25 Feb Back Road: A Teenager’s Journey Through Mental Illness, by Andrew Malekoff, Blank Slate Media, February 23, 2021
In 2018 I released the results of a research study that I organized on the barriers people face finding timely access to quality mental health care. The study entailed soliciting Long Islanders’ experiences regarding their difficulty or success in accessing care.
One of the findings was that as the result of health insurers paying substandard rates of reimbursement for mental health care as compared to physical health care, many providers were driven away from accepting consumers’ private health insurance. The consequence is that someone seeking help has to either pay unaffordable rates out of pocket or keep looking when the volume of providers accepting insurance is shrinking.
The study led to press coverage, which prompted an unexpected phone call from a young woman in her early 20s who introduced herself as Nicole Nagy. She told me that she saw a clip about the project on News 12 Long Island and that she could relate to what we found in the study. She went on to tell me a little bit about herself – that she had been living with mental illness since her early teen years and that she had written a book about it. She said she called me because, “I want to get involved in some way.”
I asked Nicole if she would be open to meeting with me to have a longer conversation to which she agreed. I said, “But before we meet I would really love to read your book.” I asked her for the title and where I could buy a copy. We set a date to get together and I ordered her book.
It was a distinct privilege to read Nicole’s “Creative Mind.” Although the subtitle of her extraordinary book is “A Diary of Teenage Mental Illness,” it could have been more aptly subtitled, “A Diary of Teenage Innocence, Angst, Courage, Resilience, Humor, Heart, Tenacity, Mental Illness and Much More.”
I sailed through Nicole’s moving memoir. which was in equal parts heartbreaking and uplifting. She tells the story of living with an illness of the brain, while navigating the worlds of peers, family, school, work and therapy. The memories and reflections she shares are presented with transparency, uncompromising honesty and a healthy helping of good humor given the grueling subject matter.
On Page 31 Nicole writes about when she first came to grips with what was going on with her. “The doctors told me that anxiety is a part of depression or it had developed into it. People always say that with depression there is anxiety and vice versa. To know I finally had a reason to be feeling this way was comforting and taking medication could help me feel less depressed. I felt better knowing that I wasn’t some crazy kamikaze pilot flying off course and actually had some illness.”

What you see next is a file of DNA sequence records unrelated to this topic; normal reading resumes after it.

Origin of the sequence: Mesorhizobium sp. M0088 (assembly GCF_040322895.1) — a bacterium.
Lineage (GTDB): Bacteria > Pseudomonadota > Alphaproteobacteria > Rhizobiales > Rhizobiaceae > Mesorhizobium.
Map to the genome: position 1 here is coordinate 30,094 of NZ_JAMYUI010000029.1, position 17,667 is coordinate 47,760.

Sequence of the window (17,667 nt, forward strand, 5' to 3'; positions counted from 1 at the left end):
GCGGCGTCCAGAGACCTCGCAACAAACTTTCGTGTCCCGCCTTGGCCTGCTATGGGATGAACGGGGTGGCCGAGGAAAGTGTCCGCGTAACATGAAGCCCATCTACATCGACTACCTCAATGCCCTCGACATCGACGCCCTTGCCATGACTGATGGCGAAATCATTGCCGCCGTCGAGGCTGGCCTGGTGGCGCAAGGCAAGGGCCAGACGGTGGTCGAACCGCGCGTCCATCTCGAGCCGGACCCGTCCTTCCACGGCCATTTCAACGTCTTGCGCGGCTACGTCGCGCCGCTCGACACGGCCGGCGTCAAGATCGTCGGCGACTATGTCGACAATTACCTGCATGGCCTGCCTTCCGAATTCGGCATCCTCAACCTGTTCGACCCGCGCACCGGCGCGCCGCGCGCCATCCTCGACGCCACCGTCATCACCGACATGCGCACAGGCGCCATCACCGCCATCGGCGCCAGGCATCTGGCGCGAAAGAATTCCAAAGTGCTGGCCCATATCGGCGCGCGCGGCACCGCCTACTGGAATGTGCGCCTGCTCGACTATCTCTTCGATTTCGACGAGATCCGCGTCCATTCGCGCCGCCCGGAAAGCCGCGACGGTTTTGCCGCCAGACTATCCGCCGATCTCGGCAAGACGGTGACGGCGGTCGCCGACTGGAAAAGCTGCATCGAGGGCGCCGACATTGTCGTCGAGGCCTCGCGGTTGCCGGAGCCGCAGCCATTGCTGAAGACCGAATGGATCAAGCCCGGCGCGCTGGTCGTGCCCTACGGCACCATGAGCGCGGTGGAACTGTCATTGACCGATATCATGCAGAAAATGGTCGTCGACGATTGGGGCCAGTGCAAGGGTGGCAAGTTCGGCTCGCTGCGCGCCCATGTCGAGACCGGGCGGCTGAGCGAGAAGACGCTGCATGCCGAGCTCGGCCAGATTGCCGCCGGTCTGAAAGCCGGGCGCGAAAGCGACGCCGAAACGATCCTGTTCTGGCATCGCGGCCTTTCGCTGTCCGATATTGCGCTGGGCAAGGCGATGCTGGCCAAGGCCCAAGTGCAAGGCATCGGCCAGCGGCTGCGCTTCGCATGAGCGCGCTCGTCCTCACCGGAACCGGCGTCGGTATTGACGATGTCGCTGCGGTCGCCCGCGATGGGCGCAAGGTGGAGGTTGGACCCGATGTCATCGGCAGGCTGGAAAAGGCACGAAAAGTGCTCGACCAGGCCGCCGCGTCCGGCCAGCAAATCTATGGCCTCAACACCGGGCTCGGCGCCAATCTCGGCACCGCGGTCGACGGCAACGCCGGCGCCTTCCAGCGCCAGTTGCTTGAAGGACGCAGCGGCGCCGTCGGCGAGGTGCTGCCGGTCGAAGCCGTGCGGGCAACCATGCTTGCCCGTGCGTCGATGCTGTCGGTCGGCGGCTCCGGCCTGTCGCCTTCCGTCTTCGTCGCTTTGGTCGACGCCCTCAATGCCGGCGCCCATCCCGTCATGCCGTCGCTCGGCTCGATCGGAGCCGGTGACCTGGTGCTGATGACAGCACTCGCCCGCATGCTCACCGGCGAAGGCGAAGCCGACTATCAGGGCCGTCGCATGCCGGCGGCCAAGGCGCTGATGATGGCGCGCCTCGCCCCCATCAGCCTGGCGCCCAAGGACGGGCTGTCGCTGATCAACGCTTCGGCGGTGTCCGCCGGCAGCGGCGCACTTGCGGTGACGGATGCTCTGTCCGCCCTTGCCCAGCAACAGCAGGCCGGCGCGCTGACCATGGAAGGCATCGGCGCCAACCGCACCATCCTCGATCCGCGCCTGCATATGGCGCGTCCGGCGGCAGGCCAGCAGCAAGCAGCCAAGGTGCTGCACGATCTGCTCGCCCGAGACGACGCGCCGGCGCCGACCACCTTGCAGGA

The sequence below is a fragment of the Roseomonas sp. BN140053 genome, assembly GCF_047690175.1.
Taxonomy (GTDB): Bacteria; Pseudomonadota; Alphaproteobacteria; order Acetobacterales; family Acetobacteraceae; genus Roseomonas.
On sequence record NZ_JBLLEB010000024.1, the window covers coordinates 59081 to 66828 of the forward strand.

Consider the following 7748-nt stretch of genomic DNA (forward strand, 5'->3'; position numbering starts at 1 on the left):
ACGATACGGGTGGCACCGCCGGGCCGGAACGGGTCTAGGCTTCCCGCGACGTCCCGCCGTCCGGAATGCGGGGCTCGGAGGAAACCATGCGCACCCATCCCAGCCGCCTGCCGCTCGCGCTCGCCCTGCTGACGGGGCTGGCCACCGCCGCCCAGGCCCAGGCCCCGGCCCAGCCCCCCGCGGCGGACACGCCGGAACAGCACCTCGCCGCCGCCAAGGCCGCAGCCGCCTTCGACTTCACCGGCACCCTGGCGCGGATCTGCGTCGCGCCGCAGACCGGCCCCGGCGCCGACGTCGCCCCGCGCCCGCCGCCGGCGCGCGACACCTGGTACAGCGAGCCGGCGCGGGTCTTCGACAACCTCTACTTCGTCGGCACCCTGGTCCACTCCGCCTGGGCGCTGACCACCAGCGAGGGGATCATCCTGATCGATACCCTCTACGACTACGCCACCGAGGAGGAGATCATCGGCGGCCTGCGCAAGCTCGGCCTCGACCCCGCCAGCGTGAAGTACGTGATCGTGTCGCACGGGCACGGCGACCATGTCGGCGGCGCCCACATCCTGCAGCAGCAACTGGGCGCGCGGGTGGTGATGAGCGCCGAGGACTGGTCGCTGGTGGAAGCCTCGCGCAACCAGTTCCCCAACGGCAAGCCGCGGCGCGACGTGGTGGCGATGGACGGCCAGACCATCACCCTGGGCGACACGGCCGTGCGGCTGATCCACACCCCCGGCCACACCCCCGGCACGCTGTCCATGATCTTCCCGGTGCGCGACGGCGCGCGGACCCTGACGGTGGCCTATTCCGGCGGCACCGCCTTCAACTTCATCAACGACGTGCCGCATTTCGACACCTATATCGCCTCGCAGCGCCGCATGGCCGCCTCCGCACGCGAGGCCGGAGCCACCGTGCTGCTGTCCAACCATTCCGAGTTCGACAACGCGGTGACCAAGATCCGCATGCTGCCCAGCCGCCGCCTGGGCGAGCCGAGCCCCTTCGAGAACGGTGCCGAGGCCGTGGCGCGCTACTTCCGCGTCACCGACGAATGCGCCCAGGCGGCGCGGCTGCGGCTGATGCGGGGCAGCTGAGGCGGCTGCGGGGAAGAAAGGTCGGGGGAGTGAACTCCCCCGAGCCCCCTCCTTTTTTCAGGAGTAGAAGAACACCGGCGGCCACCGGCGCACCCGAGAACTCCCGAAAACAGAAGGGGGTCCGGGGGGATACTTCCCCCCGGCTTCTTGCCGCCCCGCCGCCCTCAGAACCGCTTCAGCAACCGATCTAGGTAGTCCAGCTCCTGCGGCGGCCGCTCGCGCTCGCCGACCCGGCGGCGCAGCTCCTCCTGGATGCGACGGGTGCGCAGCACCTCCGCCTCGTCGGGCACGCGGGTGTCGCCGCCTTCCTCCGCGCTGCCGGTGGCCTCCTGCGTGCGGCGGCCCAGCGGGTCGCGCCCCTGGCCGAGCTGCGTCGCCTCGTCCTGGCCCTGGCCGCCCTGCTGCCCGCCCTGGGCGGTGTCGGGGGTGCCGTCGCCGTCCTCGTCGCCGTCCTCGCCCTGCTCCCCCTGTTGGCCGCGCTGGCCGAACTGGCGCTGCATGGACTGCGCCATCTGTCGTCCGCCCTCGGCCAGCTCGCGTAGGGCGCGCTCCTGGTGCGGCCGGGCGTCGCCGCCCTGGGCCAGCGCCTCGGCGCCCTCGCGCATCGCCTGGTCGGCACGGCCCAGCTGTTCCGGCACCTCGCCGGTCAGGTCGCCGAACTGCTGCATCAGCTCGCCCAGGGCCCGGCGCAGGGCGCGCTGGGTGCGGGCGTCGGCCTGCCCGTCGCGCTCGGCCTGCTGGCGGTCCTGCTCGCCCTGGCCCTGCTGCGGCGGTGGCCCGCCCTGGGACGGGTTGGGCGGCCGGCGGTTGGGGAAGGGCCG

It is so important when one is living with an illness of any kind to have a proper assessment and diagnosis. It is the uncertainty, the not-knowing what’s wrong that compounds one’s stress. And the strain for people living with mental illness is intensified as the result of the associated stigma and discrimination that most people with physical illnesses do not have to contend with at the same time they are working toward recovery.
More than a memoir, Nicole’s story is a declaration that we can all join the fight against stigma and discrimination. As she said, “I believe that if people share their own personal testimony of dealing with mental illness, or any type of struggles, then the world will be smarter about this stuff and do a better job of fixing it.”
Nicole is a role model – a caring young woman who has been through a lot, yet she walks the walk with her head high when it comes to advocating for change. After our initial get together she became an ombudsman for timely access to care and met with a number of local New York state legislators in the process, urging them to support the enforcement of federal mental health parity laws that were designed to improve access to care.
In the last paragraph of “Creative Mind,” Nicole celebrates her exhausting journey that led her to graduate school to study social work. She concludes her diary with this line, “This is not the end of me, this is just the beginning.”
I highly recommend “Creative Mind” to teens, young adults, college students, parents, teachers, pediatricians, counselors and anyone else who cares about young people. This is a memoir that is filled with honesty, humanity and hope; and, which will leave a lasting impression.
Andrew Malekoff is a New York State licensed clinical social worker.